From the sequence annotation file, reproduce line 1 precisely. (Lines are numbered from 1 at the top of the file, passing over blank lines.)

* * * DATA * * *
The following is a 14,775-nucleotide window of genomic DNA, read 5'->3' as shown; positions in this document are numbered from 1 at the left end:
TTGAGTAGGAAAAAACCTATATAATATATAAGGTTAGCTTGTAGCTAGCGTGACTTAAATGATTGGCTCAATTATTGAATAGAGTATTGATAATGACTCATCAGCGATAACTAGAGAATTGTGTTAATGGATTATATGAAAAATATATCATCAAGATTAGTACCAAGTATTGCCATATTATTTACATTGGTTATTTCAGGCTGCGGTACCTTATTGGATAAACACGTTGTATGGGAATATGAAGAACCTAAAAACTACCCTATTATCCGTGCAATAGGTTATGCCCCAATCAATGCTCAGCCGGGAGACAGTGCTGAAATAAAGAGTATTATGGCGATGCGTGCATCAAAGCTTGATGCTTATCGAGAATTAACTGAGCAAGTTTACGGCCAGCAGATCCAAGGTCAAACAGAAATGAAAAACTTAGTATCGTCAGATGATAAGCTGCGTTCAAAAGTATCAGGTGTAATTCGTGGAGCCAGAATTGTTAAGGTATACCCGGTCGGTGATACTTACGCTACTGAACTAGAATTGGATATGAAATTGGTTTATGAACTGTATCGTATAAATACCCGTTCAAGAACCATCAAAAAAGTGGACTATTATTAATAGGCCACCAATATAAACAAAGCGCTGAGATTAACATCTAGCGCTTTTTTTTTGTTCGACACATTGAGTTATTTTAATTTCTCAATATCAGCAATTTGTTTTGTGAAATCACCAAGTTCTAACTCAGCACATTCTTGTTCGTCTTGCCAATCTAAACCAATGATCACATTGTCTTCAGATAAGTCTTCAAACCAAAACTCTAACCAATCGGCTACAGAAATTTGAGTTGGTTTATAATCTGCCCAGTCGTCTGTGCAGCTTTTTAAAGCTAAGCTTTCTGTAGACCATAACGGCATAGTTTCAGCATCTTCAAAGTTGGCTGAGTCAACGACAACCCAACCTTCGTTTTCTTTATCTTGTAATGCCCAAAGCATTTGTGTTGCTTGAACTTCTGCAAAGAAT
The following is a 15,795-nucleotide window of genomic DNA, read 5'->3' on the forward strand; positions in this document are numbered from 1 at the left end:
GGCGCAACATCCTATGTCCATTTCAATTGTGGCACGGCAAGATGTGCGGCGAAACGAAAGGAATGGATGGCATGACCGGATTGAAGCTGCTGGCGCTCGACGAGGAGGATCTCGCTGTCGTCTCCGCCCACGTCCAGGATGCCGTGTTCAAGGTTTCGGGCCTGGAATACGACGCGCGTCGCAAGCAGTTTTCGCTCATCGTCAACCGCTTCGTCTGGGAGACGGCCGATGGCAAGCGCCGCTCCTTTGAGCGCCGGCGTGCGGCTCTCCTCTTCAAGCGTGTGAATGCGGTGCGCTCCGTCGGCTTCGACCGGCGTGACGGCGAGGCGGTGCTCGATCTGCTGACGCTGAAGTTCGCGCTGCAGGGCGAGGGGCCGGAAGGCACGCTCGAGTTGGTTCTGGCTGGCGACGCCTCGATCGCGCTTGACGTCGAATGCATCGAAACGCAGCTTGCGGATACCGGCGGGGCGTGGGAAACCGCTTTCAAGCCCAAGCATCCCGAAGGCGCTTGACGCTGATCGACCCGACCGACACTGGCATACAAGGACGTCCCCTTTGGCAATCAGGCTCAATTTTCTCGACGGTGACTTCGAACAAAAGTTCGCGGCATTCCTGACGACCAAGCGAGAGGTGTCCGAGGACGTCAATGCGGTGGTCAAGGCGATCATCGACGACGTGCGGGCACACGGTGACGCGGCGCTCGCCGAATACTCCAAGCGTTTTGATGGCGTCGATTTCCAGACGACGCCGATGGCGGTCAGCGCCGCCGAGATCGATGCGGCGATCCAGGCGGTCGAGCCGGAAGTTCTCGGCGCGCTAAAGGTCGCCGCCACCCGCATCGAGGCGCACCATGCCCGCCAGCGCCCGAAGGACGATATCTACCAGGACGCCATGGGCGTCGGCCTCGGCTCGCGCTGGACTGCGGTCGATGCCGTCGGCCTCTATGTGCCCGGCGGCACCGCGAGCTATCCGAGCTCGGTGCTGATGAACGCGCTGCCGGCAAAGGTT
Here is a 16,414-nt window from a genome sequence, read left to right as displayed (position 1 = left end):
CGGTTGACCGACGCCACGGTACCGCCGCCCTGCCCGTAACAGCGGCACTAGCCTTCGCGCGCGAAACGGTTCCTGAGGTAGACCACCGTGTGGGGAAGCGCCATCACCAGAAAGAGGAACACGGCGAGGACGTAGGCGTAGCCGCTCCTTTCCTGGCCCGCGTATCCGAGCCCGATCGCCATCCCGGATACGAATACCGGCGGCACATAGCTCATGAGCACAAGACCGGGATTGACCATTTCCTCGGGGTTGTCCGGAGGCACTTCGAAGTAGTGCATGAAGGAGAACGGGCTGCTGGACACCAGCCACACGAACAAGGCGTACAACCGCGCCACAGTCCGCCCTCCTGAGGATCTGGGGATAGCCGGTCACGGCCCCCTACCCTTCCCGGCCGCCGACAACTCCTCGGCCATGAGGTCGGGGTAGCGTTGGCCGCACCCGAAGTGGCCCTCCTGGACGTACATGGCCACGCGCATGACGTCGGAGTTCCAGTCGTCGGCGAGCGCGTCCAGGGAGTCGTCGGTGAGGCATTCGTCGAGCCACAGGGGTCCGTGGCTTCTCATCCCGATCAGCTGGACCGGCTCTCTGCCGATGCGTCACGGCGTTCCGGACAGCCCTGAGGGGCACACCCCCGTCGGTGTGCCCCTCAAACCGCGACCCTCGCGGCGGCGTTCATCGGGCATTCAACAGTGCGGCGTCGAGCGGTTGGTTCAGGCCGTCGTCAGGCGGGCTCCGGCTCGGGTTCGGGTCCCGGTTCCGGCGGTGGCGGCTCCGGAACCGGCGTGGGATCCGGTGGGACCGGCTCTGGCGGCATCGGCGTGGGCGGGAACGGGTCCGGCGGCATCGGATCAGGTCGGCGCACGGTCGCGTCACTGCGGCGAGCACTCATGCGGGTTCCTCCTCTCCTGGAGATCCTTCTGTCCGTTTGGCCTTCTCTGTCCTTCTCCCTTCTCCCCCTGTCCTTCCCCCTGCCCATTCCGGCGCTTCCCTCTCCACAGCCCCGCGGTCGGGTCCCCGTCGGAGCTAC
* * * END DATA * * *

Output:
The following is a 14,775-nucleotide window of genomic DNA, read 5'->3' as shown; positions in this document are numbered from 1 at the left end: